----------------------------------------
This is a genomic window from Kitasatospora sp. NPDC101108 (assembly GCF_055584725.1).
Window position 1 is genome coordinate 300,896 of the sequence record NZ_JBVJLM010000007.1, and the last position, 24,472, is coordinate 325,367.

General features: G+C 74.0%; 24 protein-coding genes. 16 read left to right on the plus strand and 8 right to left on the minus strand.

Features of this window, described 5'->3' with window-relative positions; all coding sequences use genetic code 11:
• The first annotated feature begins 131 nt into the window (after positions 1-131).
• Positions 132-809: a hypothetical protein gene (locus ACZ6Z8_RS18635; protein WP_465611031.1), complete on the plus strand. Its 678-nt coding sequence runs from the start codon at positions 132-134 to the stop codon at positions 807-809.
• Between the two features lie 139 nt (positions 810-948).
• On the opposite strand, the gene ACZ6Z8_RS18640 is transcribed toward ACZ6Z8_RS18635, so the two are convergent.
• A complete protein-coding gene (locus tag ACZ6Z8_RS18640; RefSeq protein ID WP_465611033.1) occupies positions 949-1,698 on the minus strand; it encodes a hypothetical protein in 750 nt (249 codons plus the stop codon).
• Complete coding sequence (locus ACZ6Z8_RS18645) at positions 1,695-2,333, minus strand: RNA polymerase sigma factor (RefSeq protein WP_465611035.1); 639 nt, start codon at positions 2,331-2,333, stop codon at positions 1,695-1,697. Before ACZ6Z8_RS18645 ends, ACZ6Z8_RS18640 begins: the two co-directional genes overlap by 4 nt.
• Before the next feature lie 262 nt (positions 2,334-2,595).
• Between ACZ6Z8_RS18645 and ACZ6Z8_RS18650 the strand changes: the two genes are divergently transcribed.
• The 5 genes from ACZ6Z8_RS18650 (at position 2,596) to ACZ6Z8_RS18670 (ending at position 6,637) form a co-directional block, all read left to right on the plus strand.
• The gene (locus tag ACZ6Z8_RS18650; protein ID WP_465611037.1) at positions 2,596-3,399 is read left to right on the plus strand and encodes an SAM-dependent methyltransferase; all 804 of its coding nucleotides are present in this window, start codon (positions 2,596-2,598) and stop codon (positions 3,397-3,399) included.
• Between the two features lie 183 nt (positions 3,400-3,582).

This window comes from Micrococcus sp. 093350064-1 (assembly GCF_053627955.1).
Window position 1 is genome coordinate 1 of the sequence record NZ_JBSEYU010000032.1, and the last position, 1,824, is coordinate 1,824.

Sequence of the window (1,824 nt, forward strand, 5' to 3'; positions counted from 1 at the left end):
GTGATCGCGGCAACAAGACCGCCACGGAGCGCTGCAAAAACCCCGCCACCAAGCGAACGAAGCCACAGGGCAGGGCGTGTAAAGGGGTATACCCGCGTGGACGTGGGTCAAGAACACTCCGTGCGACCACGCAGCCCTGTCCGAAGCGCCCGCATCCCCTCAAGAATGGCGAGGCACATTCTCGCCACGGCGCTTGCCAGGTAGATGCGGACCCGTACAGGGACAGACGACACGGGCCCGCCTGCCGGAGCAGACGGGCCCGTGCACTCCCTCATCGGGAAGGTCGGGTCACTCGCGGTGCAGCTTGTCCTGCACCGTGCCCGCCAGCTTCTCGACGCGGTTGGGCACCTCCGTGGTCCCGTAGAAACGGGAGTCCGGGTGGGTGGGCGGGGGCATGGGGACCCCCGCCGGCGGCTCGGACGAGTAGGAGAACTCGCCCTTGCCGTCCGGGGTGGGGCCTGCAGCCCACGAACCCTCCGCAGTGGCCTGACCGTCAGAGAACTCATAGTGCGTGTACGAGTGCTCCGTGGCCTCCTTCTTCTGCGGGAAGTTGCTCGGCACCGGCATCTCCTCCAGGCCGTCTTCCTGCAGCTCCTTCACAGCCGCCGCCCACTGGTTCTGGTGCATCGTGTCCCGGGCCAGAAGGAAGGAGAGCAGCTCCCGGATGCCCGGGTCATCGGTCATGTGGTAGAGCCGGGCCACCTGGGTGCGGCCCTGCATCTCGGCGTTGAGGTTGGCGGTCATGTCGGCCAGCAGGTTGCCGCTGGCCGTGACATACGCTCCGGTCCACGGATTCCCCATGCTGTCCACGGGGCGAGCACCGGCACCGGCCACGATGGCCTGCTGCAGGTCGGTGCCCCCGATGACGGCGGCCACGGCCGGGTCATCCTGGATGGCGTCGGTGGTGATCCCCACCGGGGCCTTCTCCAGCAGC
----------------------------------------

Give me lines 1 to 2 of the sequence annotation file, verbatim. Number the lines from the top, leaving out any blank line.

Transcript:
This is a genomic window from Kitasatospora sp. NPDC101108 (assembly GCF_055584725.1).
Window position 1 is genome coordinate 300,896 of the sequence record NZ_JBVJLM010000007.1, and the last position, 24,472, is coordinate 325,367.